Towards implementation of farm animal welfare monitoring in practice: example from the veal industry

C.G. van Reenen, M. Wolthuis, J. Heeres, M.M.C. Wesselink, M. Cappon, E.A.M. Bokkers

Research output: Chapter in Book/Report/Conference proceedingAbstract

Abstract

Between 2005 and 2009, a system for on-farm monitoring of veal calf welfare was developed by a consortium of scientific and commercial partners from France, Italy and the Netherlands. The system comprised of protocols for the recording of primarily animal-based measures of behaviour, clinical health, and post-mortem pathology, and an assessment model based on threshold values for individual welfare measures and the integration of these measures into aggregate scores according to the Welfare Quality® approach. Currently, in the Netherlands, a follow-up study is in progress aiming to support the implementation in the veal industry of a welfare monitoring system. In this study we try to establish a so-called ‘quality cycle’ whereby (1) the welfare status of a batch of veal calves is assessed by an external, trained assessor, (2) the assessment information is reported and interpreted, and fed back to the farmer by one of his own advisors, (3) remedial steps in terms of e.g. feeding, housing, and management are taken by the farmer if needed and on a voluntary basis; these steps are also laid down in a concise report, and (4) an assessment of the welfare of the next batch of calves takes place. In our project welfare assessments are carried out by inspectors of the Foundation for Quality Guarantee of the Veal Sector, which is an independent inspection body performing food safety and legal compliance audits on Dutch veal farms. Depending on the type of farm and system of veal production, either professional advisors of the veal or feed industry, who already attend veal farms participating in the study, or regular veterinarians act as advisors with regard to the interpretation and possible implications of welfare assessment outcomes. A total of 65 veal farmers voluntarily enrolled in the study. On each farm four consecutive batches of calves will be followed-up and systematically monitored. Wageningen University is responsible for the training and instruction of assessors and advisors, and for data handling and reporting. Throughout the study, we also interview farmers and their advisors, and have feedback meetings with groups of assessors, advisors and farmers. We will address some limitations and advantages of our approach. We suggest that the active involvement of stakeholders within the veal sector in welfare assessment and in providing advice to farmers will facilitate the future adoption of the welfare monitoring system in practice.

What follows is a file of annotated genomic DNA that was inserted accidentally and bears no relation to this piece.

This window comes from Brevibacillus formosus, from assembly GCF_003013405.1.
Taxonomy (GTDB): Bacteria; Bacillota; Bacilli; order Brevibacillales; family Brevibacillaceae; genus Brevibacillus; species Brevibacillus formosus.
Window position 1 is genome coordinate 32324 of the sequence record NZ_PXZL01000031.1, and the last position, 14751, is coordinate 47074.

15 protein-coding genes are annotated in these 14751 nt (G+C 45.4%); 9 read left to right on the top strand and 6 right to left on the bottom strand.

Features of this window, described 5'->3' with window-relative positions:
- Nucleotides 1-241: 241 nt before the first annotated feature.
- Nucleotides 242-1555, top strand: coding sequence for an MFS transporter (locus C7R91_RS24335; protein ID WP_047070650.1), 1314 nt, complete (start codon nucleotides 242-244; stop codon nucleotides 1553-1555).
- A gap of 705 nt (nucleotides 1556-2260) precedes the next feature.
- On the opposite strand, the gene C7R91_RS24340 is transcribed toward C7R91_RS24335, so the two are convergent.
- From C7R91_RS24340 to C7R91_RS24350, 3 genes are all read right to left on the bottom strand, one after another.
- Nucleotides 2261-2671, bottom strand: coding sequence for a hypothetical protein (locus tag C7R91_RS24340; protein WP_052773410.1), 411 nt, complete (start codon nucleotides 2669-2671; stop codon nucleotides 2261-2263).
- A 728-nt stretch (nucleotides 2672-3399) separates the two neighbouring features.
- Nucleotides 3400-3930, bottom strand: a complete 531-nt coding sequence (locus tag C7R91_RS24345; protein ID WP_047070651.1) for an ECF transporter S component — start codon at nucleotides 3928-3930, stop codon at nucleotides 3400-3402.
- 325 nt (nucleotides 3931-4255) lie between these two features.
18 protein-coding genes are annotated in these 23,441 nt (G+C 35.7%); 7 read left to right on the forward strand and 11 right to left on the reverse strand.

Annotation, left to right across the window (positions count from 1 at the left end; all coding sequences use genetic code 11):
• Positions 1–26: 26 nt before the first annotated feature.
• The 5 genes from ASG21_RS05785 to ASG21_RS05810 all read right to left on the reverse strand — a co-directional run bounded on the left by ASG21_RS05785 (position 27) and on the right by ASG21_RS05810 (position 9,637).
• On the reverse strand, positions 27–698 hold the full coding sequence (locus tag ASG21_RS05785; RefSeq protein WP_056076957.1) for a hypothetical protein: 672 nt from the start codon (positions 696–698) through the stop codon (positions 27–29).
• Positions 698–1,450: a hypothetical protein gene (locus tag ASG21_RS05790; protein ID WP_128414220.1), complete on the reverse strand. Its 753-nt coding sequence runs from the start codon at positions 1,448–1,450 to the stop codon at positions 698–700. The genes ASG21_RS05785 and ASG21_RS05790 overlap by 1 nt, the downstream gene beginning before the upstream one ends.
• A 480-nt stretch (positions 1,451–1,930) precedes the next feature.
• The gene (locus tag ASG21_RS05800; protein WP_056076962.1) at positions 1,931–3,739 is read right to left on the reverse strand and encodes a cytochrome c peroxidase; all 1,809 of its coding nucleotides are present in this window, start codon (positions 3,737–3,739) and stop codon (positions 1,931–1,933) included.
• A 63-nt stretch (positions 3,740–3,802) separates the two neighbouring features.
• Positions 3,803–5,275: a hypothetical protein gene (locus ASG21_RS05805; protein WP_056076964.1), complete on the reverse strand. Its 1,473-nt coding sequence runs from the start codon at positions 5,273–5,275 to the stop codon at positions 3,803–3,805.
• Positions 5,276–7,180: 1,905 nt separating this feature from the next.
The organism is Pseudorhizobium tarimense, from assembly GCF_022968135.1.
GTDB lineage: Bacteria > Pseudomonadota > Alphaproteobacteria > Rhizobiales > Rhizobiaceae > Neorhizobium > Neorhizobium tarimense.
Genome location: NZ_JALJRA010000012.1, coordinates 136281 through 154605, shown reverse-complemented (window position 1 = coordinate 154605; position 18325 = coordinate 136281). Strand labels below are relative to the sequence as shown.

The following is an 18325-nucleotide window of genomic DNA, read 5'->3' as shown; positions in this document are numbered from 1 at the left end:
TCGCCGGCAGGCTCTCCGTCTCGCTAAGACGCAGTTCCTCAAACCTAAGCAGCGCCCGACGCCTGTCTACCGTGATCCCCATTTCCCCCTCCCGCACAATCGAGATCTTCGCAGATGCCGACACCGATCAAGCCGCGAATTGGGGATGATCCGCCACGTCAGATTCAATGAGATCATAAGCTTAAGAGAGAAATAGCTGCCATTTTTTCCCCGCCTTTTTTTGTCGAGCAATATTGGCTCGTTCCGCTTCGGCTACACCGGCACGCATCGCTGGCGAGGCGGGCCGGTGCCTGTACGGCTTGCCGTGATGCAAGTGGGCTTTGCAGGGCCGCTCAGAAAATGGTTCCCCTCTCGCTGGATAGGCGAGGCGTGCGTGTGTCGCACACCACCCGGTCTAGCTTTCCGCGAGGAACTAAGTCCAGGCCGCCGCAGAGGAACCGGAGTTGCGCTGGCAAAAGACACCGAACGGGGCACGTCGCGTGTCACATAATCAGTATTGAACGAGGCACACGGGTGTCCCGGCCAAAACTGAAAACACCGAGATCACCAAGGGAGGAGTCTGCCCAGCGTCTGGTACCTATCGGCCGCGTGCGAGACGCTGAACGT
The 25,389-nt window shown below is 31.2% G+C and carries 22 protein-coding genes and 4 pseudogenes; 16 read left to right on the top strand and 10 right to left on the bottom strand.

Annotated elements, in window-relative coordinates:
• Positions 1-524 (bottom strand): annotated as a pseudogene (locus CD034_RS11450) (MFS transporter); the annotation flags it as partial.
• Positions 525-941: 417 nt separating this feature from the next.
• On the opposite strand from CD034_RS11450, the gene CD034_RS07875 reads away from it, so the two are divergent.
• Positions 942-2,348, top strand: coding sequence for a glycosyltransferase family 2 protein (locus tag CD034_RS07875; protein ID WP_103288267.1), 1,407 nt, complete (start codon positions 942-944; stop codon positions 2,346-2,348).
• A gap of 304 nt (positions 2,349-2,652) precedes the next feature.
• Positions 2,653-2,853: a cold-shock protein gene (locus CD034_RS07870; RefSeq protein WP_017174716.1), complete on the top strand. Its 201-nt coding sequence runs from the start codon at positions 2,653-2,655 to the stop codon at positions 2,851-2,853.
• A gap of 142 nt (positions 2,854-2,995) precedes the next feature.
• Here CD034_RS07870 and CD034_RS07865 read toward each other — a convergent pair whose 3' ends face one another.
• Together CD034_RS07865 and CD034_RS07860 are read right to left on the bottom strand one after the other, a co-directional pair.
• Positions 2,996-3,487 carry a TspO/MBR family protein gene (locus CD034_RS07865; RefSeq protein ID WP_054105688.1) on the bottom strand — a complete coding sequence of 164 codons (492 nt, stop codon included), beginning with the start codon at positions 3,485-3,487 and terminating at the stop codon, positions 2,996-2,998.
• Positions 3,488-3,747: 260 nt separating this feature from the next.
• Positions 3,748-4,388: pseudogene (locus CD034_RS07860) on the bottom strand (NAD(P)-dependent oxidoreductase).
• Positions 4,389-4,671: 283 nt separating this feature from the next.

Original languageEnglish
Title of host publicationProceedings of the 6th International Conference on the Assessment of Animal Welfare at Farm and Group Level
EditorsL. Mounier, I. Veissier
Place of PublicationWageningen, The Netherlands
PublisherWageningen Academic Publishers
Pages202-202
ISBN (Print)9789086862474
Publication statusPublished - 2014
EventWAFL2014 6th International Conference on the Assessment of Animal Welfare - Clermont Ferrand, France
Duration: 3 Sep 20145 Sep 2014

Conference

ConferenceWAFL2014 6th International Conference on the Assessment of Animal Welfare
CountryFrance
CityClermont Ferrand
Period3/09/145/09/14

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